Congress moves to ban TikTok in the US

Congress moves to ban TikTok in the US

A bill could ban the platform nationwide if ByteDance, its Chinese parent company, doesn’t agree to sell it.

Photo credit: Solen Feyissa on Unsplash

The US Congress is progressing towards a potential ban on the popular social media platform, TikTok. A significant legislative move occurred on April 23rd when Congress approved a bill threatening to outlaw the platform nationwide if ByteDance, the Chinese parent company, does not agree to sell it.

This pivotal legislation, which has been endorsed by President Joe Biden, is set to receive his signature today, April 24th, affirming the presidential support it has garnered. The bill won the approval of Congress with a substantial majority of 79 votes to 18, just a mere three days after it was cleared from the House of Representatives.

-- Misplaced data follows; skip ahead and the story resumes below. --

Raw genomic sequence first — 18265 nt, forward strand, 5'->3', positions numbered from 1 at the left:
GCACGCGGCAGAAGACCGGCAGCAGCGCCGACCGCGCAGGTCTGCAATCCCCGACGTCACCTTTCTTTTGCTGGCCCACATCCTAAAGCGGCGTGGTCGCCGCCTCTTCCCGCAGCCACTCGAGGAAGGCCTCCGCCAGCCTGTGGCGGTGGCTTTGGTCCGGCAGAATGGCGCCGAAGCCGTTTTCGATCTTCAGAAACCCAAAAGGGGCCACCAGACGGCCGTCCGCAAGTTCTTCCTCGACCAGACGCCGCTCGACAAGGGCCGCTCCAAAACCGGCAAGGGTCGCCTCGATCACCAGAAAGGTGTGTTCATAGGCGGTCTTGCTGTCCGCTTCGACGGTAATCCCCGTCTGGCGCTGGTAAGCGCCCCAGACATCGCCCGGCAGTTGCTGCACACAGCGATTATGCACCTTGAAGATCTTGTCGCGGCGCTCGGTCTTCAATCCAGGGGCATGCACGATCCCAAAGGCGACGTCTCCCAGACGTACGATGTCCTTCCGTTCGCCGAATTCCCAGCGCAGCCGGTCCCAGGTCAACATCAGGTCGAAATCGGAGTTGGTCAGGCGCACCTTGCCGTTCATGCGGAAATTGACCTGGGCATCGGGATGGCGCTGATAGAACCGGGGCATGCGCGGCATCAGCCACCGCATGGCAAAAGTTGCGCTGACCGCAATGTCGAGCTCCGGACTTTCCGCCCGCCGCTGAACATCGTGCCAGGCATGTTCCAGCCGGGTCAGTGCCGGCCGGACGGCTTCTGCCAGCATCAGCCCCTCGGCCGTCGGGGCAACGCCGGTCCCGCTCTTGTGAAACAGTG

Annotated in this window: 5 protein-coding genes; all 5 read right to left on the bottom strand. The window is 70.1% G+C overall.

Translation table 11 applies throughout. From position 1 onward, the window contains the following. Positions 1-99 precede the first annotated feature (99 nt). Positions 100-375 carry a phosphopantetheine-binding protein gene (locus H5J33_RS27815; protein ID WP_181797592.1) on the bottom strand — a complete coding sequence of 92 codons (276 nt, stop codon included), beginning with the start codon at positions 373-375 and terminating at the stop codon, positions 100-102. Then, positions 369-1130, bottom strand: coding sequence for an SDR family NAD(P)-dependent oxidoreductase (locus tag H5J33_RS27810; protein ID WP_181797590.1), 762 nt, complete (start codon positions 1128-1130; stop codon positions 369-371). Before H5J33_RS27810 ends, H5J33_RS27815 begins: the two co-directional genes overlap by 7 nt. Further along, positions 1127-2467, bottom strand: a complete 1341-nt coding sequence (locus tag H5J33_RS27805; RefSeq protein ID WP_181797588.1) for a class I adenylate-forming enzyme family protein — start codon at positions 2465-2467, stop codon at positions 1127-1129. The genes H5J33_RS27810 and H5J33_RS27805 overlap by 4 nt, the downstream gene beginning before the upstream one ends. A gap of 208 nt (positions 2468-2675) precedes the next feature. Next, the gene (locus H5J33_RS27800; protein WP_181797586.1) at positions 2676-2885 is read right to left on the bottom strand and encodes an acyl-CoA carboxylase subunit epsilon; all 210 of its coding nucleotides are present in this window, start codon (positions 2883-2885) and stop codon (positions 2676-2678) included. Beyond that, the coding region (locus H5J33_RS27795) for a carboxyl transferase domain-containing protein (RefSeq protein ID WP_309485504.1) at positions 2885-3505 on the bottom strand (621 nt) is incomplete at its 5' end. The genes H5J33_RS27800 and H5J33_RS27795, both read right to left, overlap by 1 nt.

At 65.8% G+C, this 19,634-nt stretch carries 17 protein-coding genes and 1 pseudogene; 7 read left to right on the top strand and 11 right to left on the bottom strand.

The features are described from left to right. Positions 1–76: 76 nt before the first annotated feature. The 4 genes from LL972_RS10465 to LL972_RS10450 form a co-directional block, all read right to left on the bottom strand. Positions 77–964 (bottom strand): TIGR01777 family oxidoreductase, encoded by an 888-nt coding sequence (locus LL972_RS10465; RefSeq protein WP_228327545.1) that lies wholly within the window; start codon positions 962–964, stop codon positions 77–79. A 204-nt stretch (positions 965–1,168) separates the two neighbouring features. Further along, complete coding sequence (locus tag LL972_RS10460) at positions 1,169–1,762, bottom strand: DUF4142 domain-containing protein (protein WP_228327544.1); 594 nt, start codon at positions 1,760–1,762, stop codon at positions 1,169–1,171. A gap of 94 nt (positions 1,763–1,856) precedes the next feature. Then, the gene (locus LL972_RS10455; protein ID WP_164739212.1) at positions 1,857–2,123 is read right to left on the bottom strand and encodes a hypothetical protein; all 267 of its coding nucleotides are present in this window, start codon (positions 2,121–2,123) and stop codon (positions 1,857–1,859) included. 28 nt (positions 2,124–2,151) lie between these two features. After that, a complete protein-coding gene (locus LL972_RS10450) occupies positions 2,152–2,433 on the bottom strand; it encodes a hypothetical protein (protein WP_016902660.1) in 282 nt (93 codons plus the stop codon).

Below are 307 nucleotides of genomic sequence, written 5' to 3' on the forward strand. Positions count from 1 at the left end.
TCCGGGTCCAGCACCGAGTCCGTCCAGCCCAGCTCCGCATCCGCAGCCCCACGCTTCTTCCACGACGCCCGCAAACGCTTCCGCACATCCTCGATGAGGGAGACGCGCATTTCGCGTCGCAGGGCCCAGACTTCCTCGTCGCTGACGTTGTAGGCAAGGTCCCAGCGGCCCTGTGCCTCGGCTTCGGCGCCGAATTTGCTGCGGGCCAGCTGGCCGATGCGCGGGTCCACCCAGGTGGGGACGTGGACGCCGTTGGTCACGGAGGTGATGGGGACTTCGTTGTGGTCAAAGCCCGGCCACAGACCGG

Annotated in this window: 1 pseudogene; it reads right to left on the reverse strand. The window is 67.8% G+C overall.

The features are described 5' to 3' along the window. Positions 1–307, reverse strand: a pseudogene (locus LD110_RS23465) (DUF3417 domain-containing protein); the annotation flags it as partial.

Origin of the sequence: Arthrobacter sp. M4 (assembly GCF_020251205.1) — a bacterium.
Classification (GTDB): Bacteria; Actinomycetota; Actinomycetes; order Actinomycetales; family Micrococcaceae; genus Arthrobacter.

Initial discussions regarding the app’s ban started in March, with lawmakers from both political parties raising concerns over national security threats and potential misuse as a spying tool. Key US political figures have expressed fears that the Chinese government may pressure ByteDance to hand over data from US users. However, TikTok has stated it will not comply with such requests.

If the legislation becomes law, ByteDance will face a nine-month deadline to sell TikTok or risk a complete prohibition in the US. Such a ban would entail its removal from both the Apple App Store and Google Play Store nationwide.

ByteDance, however, is reported to be preparing for a legal tussle against the bill, arguing that it infringes on the First Amendment rights of its 170 million US users. The legislation could also face opposition from TikTok’s vast community of content creators, who contribute to making it the sixth-largest social media site globally.

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